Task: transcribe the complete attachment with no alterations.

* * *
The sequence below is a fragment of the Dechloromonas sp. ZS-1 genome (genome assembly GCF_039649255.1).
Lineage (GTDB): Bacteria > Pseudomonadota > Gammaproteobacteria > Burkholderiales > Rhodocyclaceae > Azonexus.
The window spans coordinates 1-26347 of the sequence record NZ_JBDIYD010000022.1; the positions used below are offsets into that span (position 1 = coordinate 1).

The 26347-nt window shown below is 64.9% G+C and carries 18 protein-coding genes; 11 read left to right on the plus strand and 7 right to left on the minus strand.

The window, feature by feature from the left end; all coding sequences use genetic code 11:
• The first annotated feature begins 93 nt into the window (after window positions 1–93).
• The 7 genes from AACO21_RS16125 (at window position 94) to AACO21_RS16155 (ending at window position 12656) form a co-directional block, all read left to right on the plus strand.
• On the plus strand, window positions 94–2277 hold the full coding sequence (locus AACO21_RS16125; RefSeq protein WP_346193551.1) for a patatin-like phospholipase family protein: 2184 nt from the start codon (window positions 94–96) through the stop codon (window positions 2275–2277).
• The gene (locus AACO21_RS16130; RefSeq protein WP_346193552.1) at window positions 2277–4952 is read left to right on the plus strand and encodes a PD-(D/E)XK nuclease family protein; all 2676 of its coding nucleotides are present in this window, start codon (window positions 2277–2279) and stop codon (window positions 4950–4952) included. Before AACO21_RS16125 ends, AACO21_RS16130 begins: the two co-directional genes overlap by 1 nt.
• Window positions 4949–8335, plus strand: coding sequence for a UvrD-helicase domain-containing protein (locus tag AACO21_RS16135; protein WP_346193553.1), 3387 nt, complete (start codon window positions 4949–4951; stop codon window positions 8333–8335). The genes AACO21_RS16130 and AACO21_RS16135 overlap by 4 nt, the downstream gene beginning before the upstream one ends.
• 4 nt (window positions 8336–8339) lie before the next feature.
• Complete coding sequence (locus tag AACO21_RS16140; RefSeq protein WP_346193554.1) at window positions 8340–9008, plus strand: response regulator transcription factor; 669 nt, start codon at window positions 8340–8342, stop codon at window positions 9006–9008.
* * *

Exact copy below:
The sequence below is a fragment of the Dechloromonas sp. ZS-1 genome (genome assembly GCF_039649255.1).
Lineage (GTDB): Bacteria > Pseudomonadota > Gammaproteobacteria > Burkholderiales > Rhodocyclaceae > Azonexus.
The window spans coordinates 1-26347 of the sequence record NZ_JBDIYD010000022.1; the positions used below are offsets into that span (position 1 = coordinate 1).

The 26347-nt window shown below is 64.9% G+C and carries 18 protein-coding genes; 11 read left to right on the plus strand and 7 right to left on the minus strand.

The window, feature by feature from the left end; all coding sequences use genetic code 11:
• The first annotated feature begins 93 nt into the window (after window positions 1–93).
• The 7 genes from AACO21_RS16125 (at window position 94) to AACO21_RS16155 (ending at window position 12656) form a co-directional block, all read left to right on the plus strand.
• On the plus strand, window positions 94–2277 hold the full coding sequence (locus AACO21_RS16125; RefSeq protein WP_346193551.1) for a patatin-like phospholipase family protein: 2184 nt from the start codon (window positions 94–96) through the stop codon (window positions 2275–2277).
• The gene (locus AACO21_RS16130; RefSeq protein WP_346193552.1) at window positions 2277–4952 is read left to right on the plus strand and encodes a PD-(D/E)XK nuclease family protein; all 2676 of its coding nucleotides are present in this window, start codon (window positions 2277–2279) and stop codon (window positions 4950–4952) included. Before AACO21_RS16125 ends, AACO21_RS16130 begins: the two co-directional genes overlap by 1 nt.
• Window positions 4949–8335, plus strand: coding sequence for a UvrD-helicase domain-containing protein (locus tag AACO21_RS16135; protein WP_346193553.1), 3387 nt, complete (start codon window positions 4949–4951; stop codon window positions 8333–8335). The genes AACO21_RS16130 and AACO21_RS16135 overlap by 4 nt, the downstream gene beginning before the upstream one ends.
• 4 nt (window positions 8336–8339) lie before the next feature.
• Complete coding sequence (locus tag AACO21_RS16140; RefSeq protein WP_346193554.1) at window positions 8340–9008, plus strand: response regulator transcription factor; 669 nt, start codon at window positions 8340–8342, stop codon at window positions 9006–9008.